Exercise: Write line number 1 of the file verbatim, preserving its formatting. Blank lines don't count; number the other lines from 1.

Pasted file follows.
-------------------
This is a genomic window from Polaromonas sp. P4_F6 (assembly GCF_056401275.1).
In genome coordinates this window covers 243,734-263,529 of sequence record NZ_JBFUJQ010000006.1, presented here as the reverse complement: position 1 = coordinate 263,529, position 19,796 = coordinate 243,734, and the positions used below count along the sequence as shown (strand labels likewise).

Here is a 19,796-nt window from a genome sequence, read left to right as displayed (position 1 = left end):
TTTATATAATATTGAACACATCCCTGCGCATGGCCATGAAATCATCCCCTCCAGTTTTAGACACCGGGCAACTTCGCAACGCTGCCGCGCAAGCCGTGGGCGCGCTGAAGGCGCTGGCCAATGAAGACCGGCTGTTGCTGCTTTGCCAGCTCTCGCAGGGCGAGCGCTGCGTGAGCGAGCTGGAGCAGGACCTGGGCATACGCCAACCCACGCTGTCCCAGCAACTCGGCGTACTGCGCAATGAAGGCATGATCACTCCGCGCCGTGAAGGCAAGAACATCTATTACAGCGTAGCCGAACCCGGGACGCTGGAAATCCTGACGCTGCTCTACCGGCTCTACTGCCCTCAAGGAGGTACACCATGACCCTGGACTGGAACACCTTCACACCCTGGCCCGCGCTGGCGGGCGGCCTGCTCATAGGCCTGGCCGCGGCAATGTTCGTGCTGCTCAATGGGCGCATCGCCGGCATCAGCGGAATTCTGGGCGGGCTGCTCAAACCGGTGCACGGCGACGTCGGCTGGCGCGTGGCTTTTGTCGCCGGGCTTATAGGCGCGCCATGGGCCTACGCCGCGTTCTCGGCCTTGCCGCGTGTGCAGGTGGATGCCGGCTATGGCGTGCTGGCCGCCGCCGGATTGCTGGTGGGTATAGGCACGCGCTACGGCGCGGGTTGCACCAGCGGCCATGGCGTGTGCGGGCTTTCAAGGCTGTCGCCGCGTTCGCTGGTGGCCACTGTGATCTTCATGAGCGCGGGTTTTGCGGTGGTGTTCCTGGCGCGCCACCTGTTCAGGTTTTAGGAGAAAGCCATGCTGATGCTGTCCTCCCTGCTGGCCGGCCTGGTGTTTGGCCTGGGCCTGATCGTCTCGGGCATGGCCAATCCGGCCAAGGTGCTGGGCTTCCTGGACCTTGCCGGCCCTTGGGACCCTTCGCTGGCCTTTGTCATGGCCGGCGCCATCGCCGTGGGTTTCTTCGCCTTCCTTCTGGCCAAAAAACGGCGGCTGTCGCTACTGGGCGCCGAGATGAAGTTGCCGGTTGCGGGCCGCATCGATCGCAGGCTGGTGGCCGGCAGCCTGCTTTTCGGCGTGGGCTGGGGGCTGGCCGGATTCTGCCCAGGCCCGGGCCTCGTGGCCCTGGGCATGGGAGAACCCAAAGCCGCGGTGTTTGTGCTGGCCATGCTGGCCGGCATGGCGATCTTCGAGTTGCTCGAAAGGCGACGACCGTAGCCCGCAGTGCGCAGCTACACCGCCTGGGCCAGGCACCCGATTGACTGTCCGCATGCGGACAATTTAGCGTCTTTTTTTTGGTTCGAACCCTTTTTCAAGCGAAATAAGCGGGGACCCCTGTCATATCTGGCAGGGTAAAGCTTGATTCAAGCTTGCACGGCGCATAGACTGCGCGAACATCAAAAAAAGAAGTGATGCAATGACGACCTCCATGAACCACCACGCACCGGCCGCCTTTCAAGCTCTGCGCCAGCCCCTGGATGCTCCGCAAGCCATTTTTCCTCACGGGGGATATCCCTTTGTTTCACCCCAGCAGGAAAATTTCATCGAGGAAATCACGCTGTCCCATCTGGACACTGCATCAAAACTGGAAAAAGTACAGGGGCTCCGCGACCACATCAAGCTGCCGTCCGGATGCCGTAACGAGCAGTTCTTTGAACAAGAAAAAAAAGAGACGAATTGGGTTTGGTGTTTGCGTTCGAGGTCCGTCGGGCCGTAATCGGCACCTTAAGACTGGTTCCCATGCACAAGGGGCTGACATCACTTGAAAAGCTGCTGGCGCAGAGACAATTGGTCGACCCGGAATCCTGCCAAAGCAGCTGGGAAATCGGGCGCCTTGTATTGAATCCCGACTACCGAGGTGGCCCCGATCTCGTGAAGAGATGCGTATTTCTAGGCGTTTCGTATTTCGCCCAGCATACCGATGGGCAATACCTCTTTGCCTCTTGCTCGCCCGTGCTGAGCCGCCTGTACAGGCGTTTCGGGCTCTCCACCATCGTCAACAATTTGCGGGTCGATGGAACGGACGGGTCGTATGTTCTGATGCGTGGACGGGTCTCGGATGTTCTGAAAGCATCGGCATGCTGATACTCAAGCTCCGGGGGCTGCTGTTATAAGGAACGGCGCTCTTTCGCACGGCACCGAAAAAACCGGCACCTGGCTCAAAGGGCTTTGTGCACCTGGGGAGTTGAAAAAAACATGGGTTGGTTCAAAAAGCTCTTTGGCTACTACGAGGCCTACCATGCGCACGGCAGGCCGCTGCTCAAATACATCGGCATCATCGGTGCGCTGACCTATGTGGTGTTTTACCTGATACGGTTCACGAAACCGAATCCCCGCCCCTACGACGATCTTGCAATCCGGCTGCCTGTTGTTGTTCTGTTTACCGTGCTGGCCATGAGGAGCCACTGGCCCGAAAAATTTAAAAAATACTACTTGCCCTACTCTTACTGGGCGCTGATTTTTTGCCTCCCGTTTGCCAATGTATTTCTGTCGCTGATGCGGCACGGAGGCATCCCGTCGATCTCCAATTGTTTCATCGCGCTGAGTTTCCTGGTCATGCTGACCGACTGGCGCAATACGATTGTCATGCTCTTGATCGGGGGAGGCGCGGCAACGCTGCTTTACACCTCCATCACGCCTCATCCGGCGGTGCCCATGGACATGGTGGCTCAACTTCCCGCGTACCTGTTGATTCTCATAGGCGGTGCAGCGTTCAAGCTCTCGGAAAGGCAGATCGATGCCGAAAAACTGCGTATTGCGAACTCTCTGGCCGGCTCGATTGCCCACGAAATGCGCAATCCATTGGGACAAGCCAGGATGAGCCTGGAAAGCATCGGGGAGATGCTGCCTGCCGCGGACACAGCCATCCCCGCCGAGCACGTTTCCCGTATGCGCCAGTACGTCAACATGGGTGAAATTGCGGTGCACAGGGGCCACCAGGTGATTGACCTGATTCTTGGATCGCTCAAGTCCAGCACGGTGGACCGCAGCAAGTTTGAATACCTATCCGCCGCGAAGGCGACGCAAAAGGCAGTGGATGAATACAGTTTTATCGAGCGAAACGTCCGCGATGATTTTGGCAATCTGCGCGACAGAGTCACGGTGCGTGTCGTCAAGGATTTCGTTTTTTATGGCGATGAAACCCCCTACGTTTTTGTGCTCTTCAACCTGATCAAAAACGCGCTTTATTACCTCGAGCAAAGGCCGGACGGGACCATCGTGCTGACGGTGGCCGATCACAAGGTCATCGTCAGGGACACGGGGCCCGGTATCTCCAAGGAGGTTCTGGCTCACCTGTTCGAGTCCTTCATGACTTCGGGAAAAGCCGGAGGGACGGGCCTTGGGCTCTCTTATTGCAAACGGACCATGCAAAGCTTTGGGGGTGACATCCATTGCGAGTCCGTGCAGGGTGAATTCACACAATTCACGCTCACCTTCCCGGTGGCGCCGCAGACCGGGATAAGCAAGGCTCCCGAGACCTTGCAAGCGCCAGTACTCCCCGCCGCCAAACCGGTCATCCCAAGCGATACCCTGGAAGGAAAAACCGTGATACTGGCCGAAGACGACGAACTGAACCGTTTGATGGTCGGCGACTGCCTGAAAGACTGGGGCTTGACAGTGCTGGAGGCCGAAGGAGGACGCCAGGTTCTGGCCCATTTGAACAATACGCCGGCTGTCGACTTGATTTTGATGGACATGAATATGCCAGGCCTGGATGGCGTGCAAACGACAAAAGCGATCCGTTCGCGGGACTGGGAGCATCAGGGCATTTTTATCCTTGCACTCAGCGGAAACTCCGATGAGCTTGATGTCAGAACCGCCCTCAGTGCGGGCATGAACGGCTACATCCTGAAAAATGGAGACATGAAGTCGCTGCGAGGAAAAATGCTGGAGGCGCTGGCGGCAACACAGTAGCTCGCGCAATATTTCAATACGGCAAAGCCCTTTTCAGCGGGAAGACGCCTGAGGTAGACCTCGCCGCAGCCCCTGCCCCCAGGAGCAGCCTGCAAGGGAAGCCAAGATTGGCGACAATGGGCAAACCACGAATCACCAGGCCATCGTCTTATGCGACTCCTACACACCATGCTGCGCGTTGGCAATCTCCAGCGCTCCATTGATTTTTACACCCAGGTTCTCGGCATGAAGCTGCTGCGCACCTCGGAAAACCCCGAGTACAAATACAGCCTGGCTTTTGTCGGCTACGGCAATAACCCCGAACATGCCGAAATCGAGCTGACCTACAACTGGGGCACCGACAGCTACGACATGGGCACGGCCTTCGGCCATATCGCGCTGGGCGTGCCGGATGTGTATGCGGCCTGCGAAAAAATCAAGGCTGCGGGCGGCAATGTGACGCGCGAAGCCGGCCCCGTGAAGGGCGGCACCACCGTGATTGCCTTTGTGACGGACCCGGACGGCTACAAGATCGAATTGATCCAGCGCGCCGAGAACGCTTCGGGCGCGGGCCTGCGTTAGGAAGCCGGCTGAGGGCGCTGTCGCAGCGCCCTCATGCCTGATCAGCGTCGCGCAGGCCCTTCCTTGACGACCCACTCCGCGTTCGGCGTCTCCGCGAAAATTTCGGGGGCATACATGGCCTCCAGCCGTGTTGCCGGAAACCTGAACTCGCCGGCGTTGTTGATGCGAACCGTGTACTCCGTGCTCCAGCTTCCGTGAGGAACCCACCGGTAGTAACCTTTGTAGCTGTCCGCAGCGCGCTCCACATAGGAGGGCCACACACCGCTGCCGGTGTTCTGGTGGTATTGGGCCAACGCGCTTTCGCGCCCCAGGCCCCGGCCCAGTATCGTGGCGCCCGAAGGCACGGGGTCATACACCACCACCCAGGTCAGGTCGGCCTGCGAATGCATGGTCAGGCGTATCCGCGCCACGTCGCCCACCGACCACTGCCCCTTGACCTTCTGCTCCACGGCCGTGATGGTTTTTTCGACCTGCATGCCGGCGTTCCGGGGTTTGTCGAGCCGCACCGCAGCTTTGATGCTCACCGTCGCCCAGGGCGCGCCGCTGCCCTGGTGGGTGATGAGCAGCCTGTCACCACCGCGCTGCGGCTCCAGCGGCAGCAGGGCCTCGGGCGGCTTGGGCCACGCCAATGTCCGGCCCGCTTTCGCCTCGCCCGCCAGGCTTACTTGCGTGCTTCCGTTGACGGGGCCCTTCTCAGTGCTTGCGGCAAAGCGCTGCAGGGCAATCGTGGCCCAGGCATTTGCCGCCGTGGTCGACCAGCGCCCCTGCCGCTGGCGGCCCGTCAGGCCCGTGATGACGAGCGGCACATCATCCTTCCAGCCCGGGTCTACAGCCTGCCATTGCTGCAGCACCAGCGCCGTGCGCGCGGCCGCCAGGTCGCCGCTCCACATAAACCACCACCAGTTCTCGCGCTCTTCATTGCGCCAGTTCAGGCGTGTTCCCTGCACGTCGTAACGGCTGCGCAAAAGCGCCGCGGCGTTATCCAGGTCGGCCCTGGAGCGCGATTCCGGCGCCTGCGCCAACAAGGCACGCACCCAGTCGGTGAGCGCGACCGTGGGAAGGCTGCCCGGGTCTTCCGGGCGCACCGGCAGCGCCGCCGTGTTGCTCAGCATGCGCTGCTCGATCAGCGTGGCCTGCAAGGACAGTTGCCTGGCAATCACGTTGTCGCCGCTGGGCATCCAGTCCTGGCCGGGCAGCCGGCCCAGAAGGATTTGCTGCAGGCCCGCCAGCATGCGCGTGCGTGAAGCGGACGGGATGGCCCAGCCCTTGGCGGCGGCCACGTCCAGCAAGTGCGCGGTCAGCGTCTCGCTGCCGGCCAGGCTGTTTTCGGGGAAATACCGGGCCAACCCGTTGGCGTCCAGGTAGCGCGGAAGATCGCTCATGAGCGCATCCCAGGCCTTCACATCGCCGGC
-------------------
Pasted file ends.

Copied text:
This is a genomic window from Polaromonas sp. P4_F6 (assembly GCF_056401275.1).